Friday, November 11, 2011

Turd Stew Update


Sorry I've been lagging a bit on this update.  I've been out of the office the past few days crusading for truth and justice.

This past Tuesday, plaintiffs published the text of the latest lawsuit challenging the Obama Administration's crackdown on California's Medical Marijuana Program.  As previously reported here, a coalition of medical marijuana growers, patients and collectives is seeking injunctive relief to block enforcement of federal marijuana laws as they relate to individuals who comply with California's voter-approved medical marijuana system.

Attorneys Matthew Kumin, David Michael and Alan Silber filed the case of Marin Alliance for Medical Marijuana v. Eric Holder, et al. in all 4 of California's federal judicial districts.  Read the 30-page motion in support of the preliminary injunction here.

A preliminary injunction is an order from a judge to stop doing something until the legal issues can be more definitively decided by a court.  In this case, the plaintiffs are asking a federal judge to order the DEA to cease raids against medical marijuana growers and collectives until the law can be more clearly settled.

As anticipated, plaintiffs are relying on at least 5 distinct arguments in support of their injunction: collateral estoppel, the 5th / 9th Amendments, the 10th Amendment, the 14th Amendment and the Commerce Clause of the US Constitution.

Bear with me as a try to break these arguments down --

Collateral estoppel is the idea that a party to a lawsuit shouldn't be allowed to change his or her mind to the detriment of someone else.  Once you've staked out a position on an issue in a case, you can't shift your position if by doing so you screw over the other party.  Once you have argued position X and other parties act in reliance on your position, you are "estopped" from later arguing position Y.

In the 2009 case of Santa Cruz v. Eric Holder, the Justice Department assured a federal judge that the DEA would not expend federal resources to prosecute medical marijuana providers who act in compliance with state law.  In reliance on that officially stated position, marijuana dispensaries proliferated across the Golden State.  Cooperatives invested time, money and resources to expand their operations under the faith that they would not be attacked by a flip-flopping DEA.  Without warning or explanation, the Justice Department abruptly shifted its position re: medical marijuana within the past couple months.  Long story short: dispensaries got shafted by acting in reliance on the officially stated position of the DEA's lawyers.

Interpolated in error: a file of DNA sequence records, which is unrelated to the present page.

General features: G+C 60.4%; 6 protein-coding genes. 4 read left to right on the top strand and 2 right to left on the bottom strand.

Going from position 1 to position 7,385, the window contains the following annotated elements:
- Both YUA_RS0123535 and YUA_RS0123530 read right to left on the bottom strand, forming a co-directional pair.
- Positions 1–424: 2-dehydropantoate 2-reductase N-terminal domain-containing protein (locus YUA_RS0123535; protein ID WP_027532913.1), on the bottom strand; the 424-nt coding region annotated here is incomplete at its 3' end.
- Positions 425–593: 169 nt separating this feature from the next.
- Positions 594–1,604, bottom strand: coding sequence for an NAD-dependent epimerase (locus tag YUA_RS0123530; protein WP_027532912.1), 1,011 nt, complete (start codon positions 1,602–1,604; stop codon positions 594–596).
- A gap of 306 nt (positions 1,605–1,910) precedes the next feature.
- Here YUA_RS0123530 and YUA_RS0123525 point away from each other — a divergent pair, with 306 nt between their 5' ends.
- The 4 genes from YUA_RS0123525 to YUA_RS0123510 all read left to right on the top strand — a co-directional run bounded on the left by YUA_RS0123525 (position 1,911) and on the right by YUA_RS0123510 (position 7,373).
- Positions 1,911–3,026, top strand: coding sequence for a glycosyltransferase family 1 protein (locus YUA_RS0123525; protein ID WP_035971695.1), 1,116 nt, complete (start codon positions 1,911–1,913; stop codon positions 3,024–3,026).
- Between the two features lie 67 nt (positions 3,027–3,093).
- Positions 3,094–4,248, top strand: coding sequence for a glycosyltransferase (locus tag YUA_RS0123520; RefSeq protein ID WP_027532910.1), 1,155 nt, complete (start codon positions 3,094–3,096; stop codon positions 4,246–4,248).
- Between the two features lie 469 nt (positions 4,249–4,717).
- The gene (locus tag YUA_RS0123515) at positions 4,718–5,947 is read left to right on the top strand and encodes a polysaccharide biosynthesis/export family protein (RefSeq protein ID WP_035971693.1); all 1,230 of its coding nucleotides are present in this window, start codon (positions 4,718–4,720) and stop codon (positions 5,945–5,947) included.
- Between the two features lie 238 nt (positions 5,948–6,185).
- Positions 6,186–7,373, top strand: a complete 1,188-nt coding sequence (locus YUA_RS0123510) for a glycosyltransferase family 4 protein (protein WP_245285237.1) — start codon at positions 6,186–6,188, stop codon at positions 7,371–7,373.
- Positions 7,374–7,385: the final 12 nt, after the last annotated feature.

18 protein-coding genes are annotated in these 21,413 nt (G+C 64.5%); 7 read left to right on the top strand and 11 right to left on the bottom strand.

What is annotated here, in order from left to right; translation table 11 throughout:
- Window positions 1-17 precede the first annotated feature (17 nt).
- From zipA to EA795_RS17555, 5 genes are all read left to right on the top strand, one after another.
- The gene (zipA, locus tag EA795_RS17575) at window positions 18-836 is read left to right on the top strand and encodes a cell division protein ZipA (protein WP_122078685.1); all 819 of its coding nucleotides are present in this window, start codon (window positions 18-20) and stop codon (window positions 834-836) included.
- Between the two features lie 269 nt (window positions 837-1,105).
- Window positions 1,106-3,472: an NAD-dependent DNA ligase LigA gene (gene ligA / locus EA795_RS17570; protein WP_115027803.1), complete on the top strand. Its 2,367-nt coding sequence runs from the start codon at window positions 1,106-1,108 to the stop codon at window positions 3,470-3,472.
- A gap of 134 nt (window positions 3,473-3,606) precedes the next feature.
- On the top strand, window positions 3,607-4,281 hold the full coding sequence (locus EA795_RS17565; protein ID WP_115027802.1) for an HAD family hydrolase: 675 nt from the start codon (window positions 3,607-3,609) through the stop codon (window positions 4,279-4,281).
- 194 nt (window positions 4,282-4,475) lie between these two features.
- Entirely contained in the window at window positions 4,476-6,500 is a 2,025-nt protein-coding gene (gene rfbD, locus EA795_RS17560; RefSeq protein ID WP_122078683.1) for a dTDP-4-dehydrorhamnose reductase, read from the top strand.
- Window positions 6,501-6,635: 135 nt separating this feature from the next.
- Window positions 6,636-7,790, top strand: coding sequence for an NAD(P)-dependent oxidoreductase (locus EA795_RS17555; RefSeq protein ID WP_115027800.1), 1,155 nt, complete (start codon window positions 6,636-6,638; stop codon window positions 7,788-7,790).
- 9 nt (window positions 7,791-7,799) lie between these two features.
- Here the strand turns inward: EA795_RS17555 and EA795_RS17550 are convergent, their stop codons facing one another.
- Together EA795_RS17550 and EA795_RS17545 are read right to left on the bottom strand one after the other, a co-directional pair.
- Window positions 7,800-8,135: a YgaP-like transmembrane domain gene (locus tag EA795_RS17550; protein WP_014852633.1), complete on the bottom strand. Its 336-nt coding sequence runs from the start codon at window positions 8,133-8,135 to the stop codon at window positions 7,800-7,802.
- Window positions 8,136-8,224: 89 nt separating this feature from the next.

The 5th / 9th Amendment arguments relate to the "fundamental rights" to ameliorate pain and to act upon a doctor's recommendation.  Among other rights enshrined in the 5th Amendment is the right to Due Process, which has been interpreted to ensure "fundamental rights".  Fundamental rights are those rights which aren't explicitly enumerated in the Constitution, but which the Framers must have assumed exist without needing to be specifically mentioned.  Fundamental rights include things like the right to raise your own children, the right to enter into contracts and the right to travel freely throughout the country.  The 9th Amendment ties in with the 5th Amendment because it states that citizens hold rights beyond those expressly enumerated in the Constitution. 

When the courts need to decide whether or not a right is "fundamental", they look at whether or not the right is "deeply rooted in the nation's history and tradition" and whether or not the asserted right is "implicit in the concept of ordered liberty".  Plaintiffs are now arguing that the right to take medicine and to act under a doctor's recommendation are "fundamental" and that they are implied under the 9th Amendment.  

The 14th Amendment assures, among other things, equal protection under the laws.  It prohibits arbitrary distinctions and capricious enforcement where those distinctions are not founded on some "rational basis".  The argument here is based on the fact that, among the 16 states that allow for the medical use of marijuana, California is seemingly being singled out for heavy-handed enforcement.  California's system is more stringent and less permissive than other states, where marijuana consumption is allowed at dispensaries (Oregon) and where for-profit sales of marijuana is permitted (Colorado), which creates the impression that the current crack-down is political in nature and not "rational".

The Commerce Clause and 10th Amendment arguments are outlined under "The Turd Stew Thickens", below.

This is certainly going to be an up-hill fight for the plaintiffs, but a preliminary injunction isn't out of the picture.  It's foreseeable that a progressive California Federal District Court could block enforcement until such time as the laws can be more clearly established.  The Commerce Clause arguments have been roundly rejected before, but the collateral estoppel angle is novel.  Stay tuned for updates as they become available.